Science and business leaders join Ed Husic’s quantum advisory

James Riley
Editorial Director

Staying true to both the scientific and business complexities Australia faces in unlocking the national interest benefits of quantum computing, Industry Minister Ed Husic has named a mix of eminent commercial and scientific leaders to a new National Quantum Advisory Committee.

Chaired by Australia’s chief scientist Cathy Foley, the 15-person committee will be a part of a push to coordinate the nation’s quantum capability across research, industry and government.

The committee would also help shape the national quantum strategy being developed by Dr Foley, which is expected to be delivered by the end of the year.

Delivering the prestigious Pearcey Foundation oration in Melbourne on Wednesday, Mr Husic compared the national ambitions and potential benefits of building a successful, globally focused quantum industry with the ambition and technological benefits of the original Snowy Hydro Scheme.

“We have a comparative advantage in building and commercialising quantum technologies,” Mr Husic said. “We need to ensure we embed quantum capability and value here in Australia, for the benefit of Australians.”

Industry and Science minister Ed Husic with Katy Gallagher and Anthony Albanese. Image: Facebook

“The Snowy Scheme thrust us into the global spotlight for our engineering achievements. We need to think just as big,” he said, outlining the scale of the new money being made available for the quantum and other critical technologies through the National Reconstruction Fund.

The National Quantum Advisory Committee are:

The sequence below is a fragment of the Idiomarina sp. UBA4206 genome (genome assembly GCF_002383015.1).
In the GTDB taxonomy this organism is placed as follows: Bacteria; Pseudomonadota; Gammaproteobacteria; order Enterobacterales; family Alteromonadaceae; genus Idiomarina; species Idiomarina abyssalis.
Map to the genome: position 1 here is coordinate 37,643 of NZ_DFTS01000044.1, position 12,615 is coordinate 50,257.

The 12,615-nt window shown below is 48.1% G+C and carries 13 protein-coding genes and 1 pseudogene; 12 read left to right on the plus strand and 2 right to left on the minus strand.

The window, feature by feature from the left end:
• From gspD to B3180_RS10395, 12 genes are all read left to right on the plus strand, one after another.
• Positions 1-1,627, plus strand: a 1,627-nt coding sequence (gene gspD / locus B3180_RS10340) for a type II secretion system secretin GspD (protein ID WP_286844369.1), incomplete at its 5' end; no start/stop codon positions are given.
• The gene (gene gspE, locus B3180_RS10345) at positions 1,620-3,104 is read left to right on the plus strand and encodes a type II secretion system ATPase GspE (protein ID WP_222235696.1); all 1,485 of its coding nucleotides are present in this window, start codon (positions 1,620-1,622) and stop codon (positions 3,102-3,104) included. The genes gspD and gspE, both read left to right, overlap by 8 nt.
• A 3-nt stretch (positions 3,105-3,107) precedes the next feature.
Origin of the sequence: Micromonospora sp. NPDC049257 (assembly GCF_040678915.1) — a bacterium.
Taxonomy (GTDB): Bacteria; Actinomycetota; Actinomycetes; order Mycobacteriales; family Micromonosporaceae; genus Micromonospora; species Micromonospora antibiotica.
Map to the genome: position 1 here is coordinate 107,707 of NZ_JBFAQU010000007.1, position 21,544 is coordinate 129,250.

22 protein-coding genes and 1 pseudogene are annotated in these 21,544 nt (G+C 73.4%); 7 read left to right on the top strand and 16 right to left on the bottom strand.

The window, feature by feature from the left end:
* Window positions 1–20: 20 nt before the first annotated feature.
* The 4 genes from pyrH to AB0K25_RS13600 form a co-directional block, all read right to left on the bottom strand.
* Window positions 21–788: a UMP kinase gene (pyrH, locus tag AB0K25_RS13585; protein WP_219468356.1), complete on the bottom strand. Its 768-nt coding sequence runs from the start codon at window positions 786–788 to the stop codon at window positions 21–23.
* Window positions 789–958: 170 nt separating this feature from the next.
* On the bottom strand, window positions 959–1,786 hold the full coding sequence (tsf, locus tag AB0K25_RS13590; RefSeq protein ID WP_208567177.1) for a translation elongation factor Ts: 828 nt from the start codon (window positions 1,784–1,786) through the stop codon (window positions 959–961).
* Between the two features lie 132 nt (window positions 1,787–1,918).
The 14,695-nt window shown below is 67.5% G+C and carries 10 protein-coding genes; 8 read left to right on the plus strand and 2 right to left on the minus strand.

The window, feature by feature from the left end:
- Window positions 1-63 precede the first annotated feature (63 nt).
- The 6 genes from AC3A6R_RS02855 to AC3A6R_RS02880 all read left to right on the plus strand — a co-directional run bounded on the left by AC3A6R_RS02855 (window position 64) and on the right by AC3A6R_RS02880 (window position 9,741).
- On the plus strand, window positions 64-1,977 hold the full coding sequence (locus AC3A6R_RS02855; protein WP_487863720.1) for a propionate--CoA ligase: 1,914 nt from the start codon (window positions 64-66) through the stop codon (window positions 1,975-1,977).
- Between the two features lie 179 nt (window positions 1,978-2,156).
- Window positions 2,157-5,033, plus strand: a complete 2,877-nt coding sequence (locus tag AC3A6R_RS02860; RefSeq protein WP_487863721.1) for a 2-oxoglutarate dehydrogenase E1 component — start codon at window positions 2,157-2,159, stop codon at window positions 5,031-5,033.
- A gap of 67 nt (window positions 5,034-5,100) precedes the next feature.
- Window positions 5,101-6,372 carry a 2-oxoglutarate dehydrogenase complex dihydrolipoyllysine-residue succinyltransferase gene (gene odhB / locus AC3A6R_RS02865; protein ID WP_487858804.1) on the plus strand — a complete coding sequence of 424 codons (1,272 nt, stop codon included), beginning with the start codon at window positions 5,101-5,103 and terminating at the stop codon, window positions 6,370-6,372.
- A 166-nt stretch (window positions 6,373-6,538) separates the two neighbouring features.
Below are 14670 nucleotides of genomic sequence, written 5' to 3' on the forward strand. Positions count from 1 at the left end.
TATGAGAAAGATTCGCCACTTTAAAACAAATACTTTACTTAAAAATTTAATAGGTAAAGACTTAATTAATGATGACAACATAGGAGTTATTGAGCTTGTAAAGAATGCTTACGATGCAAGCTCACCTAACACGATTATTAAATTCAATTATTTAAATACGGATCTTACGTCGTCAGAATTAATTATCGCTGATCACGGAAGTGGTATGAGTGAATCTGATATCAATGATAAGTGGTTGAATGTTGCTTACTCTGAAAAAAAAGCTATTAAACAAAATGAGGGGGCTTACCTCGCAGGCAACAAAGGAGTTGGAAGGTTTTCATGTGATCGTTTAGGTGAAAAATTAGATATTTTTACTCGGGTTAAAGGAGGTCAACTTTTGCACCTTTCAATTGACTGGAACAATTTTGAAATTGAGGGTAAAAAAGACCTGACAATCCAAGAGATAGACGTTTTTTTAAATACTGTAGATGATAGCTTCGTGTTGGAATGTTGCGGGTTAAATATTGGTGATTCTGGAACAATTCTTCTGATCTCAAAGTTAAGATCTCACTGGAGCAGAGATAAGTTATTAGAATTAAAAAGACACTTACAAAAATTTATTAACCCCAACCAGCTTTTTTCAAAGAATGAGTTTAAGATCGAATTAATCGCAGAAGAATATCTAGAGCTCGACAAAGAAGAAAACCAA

• Professor Michael Biercuk, Q-CTRL, University of Sydney
  • Ms Clare Birch, Blackbird Ventures
  • Dr Simon Devitt, University of Technology, Sydney
  • Professor Bronwyn Fox, CSIRO Chief Scientist
  • Professor Lloyd Hollenberg, University of Melbourne IBM Quantum Hub
  • Professor Andre Luiten, QuantX Labs
  • Professor Tanya Monro, Australia’s Chief Defence Scientist
  • Professor Ed Santow, Human Technology Institute, University of Technology, Sydney
  • Dr Vikram Sharma, Quintessence Labs
  • Professor Michelle Simmons, Silicon Quantum Computing, University of NSW
  • Mr Mark Stickells, Pawsey Supercomputing Centre
  • Professor Peter Turner, Sydney Quantum Academy
  • Ms Jennifer Westacott, Business Council of Australia
  • Professor Andrew White, University of Queensland and ARC Centre for Engineered Quantum Systems

“We are acknowledged as having some of the best minds in quantum anywhere in the world,” Mr Husic told the Pearcey Foundation.

“I want to ensure that the Australian quantum community is embedded in the global development of quantum technology – that we build a lasting and sustainable research community and support a thriving commercial industry right here in Australia,” he said.

“These goals will be backed by a National Quantum Strategy, built with wide involvement of those great minds and great companies we have in Australia.”

CSIRO conservatively estimates quantum technology in Australia could be a $4 billion industry in computing, communications and sensing, creating 16,000 jobs by 2040.

“Dr [Trevor] Pearcey thought Australia missed an opportunity in Australia to develop a flourishing digital computer industry. I want to make sure we don’t miss our own opportunity in quantum technology,” the minister said.

“Quantum technologies will transform communications, sensing and computing. They’ll enable new manufacturing possibilities, new drug treatments, new possibilities in foundational science. And I want the world to be watching us, from over there, and working with us – right here.”

“This is why this government is delivering Australia’s first National Quantum Strategy – bringing together our expertise in quantum research, commercialisation and use of quantum technologies to chart Australia’s future,” Mr Husic told the Pearcey Foundation dinner.

Do you know more? Contact James Riley via Email.

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